Oct. 16 - Apple is reducing orders for the iPhone 5C, according to a source, which could raise concerns about demand for the cheaper model. But on the bright side, that could mean the 5C is not cannibalizing sales of the premium 5S. Fred Katayama reports.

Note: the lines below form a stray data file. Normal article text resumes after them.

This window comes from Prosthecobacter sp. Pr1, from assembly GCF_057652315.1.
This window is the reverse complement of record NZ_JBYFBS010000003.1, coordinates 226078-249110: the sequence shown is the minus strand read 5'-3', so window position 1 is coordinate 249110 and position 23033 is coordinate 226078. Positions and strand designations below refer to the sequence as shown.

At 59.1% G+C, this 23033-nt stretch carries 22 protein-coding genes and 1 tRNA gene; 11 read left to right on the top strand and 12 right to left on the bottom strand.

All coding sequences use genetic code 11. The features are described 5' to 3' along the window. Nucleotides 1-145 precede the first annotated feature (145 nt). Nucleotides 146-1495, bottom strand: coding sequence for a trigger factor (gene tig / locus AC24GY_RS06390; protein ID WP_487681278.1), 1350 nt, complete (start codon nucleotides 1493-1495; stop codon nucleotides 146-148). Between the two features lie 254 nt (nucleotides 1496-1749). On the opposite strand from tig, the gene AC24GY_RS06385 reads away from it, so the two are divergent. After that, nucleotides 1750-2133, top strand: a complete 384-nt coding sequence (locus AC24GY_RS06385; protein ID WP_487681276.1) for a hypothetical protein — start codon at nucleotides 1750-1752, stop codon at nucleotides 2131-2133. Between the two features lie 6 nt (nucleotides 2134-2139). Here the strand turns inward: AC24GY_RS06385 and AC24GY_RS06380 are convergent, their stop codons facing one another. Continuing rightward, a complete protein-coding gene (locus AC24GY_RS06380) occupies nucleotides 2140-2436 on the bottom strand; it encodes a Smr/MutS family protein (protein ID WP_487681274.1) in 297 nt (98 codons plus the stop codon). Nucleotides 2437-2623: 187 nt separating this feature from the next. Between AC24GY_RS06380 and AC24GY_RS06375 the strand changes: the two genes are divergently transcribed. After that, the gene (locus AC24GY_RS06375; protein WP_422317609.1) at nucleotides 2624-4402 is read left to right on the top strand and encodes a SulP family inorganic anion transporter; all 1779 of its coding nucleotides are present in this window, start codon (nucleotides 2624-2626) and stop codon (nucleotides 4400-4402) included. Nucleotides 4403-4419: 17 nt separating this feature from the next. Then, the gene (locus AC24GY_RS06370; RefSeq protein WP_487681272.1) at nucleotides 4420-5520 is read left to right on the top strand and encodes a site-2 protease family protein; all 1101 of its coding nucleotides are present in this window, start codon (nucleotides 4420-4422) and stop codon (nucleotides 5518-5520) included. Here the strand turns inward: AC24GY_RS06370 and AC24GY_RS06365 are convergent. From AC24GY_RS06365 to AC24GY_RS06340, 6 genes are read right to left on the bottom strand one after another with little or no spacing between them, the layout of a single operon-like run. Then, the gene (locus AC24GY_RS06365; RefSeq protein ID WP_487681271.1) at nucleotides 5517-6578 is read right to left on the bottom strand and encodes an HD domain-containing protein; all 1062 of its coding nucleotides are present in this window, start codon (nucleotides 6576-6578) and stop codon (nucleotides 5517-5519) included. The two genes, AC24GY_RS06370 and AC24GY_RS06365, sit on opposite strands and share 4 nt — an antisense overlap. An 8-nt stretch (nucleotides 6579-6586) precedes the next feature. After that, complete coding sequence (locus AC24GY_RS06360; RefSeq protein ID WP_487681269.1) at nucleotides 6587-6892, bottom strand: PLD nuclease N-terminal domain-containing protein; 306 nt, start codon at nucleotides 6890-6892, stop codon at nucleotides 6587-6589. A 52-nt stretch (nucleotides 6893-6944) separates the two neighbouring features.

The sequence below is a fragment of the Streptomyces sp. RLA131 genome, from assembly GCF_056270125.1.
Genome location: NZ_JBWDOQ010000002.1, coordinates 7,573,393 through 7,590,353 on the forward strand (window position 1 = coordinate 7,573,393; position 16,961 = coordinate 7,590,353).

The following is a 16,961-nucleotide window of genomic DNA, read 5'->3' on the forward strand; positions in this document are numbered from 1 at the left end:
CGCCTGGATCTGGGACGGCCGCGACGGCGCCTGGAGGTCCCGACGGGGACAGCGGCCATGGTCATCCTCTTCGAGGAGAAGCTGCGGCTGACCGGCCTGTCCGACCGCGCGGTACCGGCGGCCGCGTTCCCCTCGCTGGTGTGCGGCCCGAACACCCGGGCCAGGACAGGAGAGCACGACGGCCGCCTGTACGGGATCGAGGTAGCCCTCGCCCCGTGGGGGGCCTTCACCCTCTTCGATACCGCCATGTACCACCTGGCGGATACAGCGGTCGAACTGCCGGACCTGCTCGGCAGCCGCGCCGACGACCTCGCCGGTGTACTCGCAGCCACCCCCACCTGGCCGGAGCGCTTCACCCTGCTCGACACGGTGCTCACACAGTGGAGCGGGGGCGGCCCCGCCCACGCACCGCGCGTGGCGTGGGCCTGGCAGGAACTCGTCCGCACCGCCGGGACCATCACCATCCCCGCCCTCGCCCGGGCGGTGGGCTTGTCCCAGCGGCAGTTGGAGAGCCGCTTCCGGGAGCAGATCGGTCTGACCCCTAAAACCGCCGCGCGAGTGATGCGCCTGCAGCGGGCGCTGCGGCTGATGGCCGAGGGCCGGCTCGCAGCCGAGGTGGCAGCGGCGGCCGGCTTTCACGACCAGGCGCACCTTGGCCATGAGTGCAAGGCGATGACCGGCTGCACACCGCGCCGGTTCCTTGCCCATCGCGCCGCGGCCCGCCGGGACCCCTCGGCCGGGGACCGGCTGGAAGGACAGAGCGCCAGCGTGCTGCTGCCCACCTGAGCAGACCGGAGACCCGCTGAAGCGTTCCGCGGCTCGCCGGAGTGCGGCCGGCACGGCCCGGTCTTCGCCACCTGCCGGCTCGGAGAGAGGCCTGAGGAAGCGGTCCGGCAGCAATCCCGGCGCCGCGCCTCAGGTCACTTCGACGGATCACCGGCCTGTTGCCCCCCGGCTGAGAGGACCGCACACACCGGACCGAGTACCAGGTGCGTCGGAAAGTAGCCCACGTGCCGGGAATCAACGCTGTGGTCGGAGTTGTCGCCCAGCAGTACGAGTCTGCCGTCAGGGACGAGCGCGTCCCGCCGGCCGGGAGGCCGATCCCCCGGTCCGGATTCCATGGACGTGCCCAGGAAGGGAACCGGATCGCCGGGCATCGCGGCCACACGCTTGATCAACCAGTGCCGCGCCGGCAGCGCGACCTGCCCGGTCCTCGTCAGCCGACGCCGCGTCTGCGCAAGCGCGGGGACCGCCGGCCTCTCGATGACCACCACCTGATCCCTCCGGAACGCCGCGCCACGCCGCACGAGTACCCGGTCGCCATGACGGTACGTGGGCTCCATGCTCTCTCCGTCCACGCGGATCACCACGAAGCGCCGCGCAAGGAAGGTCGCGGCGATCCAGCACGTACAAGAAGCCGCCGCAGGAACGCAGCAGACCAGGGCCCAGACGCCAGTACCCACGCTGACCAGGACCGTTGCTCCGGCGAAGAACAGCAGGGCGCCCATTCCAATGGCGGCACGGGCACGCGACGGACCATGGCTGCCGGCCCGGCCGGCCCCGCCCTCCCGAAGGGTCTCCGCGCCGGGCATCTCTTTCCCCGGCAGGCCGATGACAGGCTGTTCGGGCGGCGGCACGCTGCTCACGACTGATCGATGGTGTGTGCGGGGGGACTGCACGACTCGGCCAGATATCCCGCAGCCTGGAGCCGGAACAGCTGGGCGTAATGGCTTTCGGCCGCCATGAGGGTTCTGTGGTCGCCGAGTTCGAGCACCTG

Apple is cutting orders at its assemblers for its cheaper iPhone 5C, heightening concerns about demand. A source tells Reuters Apple has lowered Pegatron's 5C orders by less than 20 percent, and the Wall Street Journal reports that Hon Hai Precision Industry's orders have been cut by a third. Apple has been criticized for charging too much for the 5C, which was seen as a mainstream phone aimed at taking on cheaper competition. In the U.S., the 5C costs just $100 less than the premium 5s. A senior fund manager at Prudential Financial, Bevan Yeh, said Apple erred with its pricing strategy. "The price differentiation between 5C and 5S is too small. It's an iPhone 5 with plastic casing and isn't worth the price." A survey by Consumer Intelligence Research Partners found that the 5S is outselling the 5C in the U.S. by more than 2 to 1, according to AllThingsDigital. But Apple's stock, which broke back above $500 on Tuesday, rose on the news. On the bright side, the news suggests that the 5C isn't eating into sales of the popular 5S. Before the supplier news came out, Canaccord Genuity analyst Michael Walkley raised his estimates and price target on Apple, saying, "Our global handset sell-through survey work indicates a significantly higher sell-through mix of iPhone 5S versus 5C that should benefit near-term average selling prices and margins." And other analysts say order cuts don't always correlate with poor sales.